“I guess it makes me feel old (laughs), but I think it’s great (seeing these young fighters coming into the UFC),” said ‘The Hammer’. “The beginning days were unique, and the evolution has been humbling. (But) I felt it would be like that from the beginning, it was just gonna take some time. Just to see all these top fighters hiring individual coaches and seeing some of my old wrestling friends being hired as full-time coaches for these fighters is unique and unbelievable because we were low on the totem pole – no respect, no money, no nothing. And now, I think it’s getting the respect it deserves, and you’re not gonna see any of these older guys fighting soon. This sport’s come so far that it’s gonna be a young man’s game soon, but I think there’s still time for guys like me and Dan now.”
Thankfully, there’s room for everyone – from the prospects to the legends.
NO BACKING DOWN – Usually the bold statements associated with pre-fight hype die down once you hit fight week. Everyone’s talked out and they just want to fight. But welterweights Marcus Davis and Chris Lytle aren’t backing down from their insistence that their bout on Saturday won’t just be Fight of The Night, but one for the ages.
“This is one that I’ve kinda had my eye on for a while because the kind of fights I’ve really been interested in doing are the standup wars – those are what kinda makes me excited right now, and I couldn’t think of anybody better to do it with than Marcus,” said Lytle. “I’m looking forward to the opportunity to show you guys a fight that not only will you be talking about at the end of the night, but that hopefully you’ll be talking about at the end of the year.”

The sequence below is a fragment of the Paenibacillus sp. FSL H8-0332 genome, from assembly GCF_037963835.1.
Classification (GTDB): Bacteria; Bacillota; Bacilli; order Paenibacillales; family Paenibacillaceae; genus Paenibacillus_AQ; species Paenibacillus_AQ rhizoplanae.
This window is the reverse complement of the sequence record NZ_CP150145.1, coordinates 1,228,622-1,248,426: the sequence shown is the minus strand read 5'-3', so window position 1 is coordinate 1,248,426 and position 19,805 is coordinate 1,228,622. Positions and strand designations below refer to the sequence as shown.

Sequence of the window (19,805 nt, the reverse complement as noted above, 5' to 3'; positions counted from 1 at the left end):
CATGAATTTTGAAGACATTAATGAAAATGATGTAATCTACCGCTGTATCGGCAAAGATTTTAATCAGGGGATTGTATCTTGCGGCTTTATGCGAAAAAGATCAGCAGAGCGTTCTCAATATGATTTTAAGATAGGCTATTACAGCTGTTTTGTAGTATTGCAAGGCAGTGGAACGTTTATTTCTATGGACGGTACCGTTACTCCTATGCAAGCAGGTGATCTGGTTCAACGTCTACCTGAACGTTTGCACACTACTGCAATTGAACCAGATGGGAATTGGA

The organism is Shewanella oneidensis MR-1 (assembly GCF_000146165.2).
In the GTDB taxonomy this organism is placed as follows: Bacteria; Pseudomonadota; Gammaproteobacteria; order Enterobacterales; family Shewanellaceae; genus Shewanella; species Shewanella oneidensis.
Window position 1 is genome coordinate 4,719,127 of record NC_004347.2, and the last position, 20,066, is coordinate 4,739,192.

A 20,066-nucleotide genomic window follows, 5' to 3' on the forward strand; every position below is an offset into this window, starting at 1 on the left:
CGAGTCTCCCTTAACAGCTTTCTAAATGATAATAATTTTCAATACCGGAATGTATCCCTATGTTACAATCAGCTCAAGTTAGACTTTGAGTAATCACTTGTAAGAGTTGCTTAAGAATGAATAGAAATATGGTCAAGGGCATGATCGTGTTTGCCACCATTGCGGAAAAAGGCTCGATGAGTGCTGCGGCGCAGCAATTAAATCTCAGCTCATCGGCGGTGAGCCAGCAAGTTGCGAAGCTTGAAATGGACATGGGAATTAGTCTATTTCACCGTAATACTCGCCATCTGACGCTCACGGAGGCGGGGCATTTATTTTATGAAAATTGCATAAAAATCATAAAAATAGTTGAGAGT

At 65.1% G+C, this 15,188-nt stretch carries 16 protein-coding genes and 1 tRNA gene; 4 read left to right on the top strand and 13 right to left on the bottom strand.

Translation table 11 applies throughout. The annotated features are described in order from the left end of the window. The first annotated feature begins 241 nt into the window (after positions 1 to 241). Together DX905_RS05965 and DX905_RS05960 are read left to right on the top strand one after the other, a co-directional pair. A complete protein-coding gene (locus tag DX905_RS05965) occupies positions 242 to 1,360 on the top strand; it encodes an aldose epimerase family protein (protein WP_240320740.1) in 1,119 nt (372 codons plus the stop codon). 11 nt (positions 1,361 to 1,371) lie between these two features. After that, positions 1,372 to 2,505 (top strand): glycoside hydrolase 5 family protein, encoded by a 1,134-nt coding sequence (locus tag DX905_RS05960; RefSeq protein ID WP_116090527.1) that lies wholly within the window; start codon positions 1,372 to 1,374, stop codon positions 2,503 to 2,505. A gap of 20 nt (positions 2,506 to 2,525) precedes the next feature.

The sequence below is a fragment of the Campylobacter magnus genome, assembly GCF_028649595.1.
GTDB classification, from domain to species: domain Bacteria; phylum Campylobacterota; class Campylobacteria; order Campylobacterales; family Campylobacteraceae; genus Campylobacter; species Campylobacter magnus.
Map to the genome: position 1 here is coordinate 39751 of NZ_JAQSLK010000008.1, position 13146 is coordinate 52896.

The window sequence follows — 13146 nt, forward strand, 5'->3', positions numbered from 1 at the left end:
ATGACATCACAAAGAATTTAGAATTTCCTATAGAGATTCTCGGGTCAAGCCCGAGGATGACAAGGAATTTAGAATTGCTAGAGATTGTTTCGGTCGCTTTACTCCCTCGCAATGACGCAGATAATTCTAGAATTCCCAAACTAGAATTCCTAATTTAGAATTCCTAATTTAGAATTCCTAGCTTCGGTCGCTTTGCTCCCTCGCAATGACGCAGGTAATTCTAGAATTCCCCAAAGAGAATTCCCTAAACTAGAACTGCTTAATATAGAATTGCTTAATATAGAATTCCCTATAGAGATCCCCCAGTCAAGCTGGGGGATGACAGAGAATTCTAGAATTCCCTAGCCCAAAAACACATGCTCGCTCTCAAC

“This is the kinda fight I would want to have here in Ireland,” added Davis. “If I could choose an opponent, it would have been Chris. I think we’re gonna bring the best out of each other, and I don’t want this to be the fight people talk about at the water cooler the next day; I want this to be the fight that when I’m 50 and people see me, that’s the fight that they’re gonna talk about. I want it to live up to its expectations so much that ten years from now, 15 years from now, this is the fight that everybody talks about, the gauge where people say ‘I hope this fight is as good as Davis vs Lytle.’”
Them’s fightin’ words – in a good way.
HERE COMES THE HAMMER – Speaking of fightin’ words, Coleman had plenty of his own for Rua, whom he beat in a PRIDE fight in 2006 after the Brazilian dislocated his elbow while bracing himself after a takedown. Rua, who is returning to the Octagon for the first time since September 2006 after being sidelined by two knee surgeries, was respectful of the UFC Hall of Famer in his press conference comments.
Coleman wasn’t having it.
“It’s been a long time waiting for this rematch with Shogun,” he said. “I hear a lot of stories about (the first fight being) lucky, a fluke. I don’t believe that’s the case. I’ve been called two-faced, I’ve been called a lot of things. Now he says he respects me, I don’t know which one it is. I heard if he gets the opportunity, he wants to snap my leg. Well, if you get that opportunity, Shogun, go ahead and snap it. I’m not gonna say you were lucky – I’m gonna say ‘nice job.’ I personally just want to turn this into a war for the fans; they deserve to see a good fight.”